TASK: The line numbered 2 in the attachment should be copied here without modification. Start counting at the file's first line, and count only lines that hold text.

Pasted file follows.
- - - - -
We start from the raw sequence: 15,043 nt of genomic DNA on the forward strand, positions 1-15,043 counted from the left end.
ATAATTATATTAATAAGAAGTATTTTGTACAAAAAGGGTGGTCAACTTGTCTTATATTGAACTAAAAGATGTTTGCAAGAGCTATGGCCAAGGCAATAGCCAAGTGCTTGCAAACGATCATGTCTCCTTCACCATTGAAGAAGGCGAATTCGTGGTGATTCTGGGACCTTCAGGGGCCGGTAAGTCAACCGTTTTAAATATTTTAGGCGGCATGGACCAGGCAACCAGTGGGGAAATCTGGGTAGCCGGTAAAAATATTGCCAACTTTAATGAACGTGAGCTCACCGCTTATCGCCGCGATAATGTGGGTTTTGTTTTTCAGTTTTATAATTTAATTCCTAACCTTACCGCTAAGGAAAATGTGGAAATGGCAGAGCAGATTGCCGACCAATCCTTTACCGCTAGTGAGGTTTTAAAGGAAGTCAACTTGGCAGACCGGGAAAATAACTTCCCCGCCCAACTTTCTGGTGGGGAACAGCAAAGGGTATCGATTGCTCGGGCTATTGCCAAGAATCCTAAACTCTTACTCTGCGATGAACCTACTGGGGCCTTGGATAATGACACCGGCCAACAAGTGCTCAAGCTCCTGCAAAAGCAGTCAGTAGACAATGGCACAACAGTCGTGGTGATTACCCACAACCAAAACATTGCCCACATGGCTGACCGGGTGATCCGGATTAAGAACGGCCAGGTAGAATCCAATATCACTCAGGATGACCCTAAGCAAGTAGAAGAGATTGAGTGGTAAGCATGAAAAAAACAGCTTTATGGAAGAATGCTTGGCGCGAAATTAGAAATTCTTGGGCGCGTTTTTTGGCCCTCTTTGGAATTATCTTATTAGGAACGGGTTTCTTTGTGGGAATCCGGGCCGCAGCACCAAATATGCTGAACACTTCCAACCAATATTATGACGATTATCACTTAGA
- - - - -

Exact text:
ATAATTATATTAATAAGAAGTATTTTGTACAAAAAGGGTGGTCAACTTGTCTTATATTGAACTAAAAGATGTTTGCAAGAGCTATGGCCAAGGCAATAGCCAAGTGCTTGCAAACGATCATGTCTCCTTCACCATTGAAGAAGGCGAATTCGTGGTGATTCTGGGACCTTCAGGGGCCGGTAAGTCAACCGTTTTAAATATTTTAGGCGGCATGGACCAGGCAACCAGTGGGGAAATCTGGGTAGCCGGTAAAAATATTGCCAACTTTAATGAACGTGAGCTCACCGCTTATCGCCGCGATAATGTGGGTTTTGTTTTTCAGTTTTATAATTTAATTCCTAACCTTACCGCTAAGGAAAATGTGGAAATGGCAGAGCAGATTGCCGACCAATCCTTTACCGCTAGTGAGGTTTTAAAGGAAGTCAACTTGGCAGACCGGGAAAATAACTTCCCCGCCCAACTTTCTGGTGGGGAACAGCAAAGGGTATCGATTGCTCGGGCTATTGCCAAGAATCCTAAACTCTTACTCTGCGATGAACCTACTGGGGCCTTGGATAATGACACCGGCCAACAAGTGCTCAAGCTCCTGCAAAAGCAGTCAGTAGACAATGGCACAACAGTCGTGGTGATTACCCACAACCAAAACATTGCCCACATGGCTGACCGGGTGATCCGGATTAAGAACGGCCAGGTAGAATCCAATATCACTCAGGATGACCCTAAGCAAGTAGAAGAGATTGAGTGGTAAGCATGAAAAAAACAGCTTTATGGAAGAATGCTTGGCGCGAAATTAGAAATTCTTGGGCGCGTTTTTTGGCCCTCTTTGGAATTATCTTATTAGGAACGGGTTTCTTTGTGGGAATCCGGGCCGCAGCACCAAATATGCTGAACACTTCCAACCAATATTATGACGATTATCACTTAGA